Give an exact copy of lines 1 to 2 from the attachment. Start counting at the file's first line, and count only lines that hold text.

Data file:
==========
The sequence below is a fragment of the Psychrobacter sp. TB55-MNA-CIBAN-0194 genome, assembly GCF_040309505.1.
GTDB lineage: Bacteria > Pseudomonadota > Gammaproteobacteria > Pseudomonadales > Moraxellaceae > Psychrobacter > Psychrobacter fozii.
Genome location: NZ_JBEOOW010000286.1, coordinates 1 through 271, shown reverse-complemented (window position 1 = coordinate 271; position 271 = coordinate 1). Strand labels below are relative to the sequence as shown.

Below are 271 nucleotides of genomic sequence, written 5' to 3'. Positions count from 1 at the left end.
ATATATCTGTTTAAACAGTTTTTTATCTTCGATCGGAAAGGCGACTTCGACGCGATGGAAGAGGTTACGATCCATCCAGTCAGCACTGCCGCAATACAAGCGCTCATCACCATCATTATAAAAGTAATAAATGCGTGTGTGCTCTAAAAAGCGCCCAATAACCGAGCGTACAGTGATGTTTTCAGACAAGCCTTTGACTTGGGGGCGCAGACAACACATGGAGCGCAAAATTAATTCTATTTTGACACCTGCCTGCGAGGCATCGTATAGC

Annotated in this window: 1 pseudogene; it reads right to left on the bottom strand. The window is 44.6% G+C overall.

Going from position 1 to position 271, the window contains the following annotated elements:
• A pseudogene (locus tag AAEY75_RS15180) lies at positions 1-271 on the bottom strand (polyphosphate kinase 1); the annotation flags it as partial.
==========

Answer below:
The sequence below is a fragment of the Psychrobacter sp. TB55-MNA-CIBAN-0194 genome, assembly GCF_040309505.1.
GTDB lineage: Bacteria > Pseudomonadota > Gammaproteobacteria > Pseudomonadales > Moraxellaceae > Psychrobacter > Psychrobacter fozii.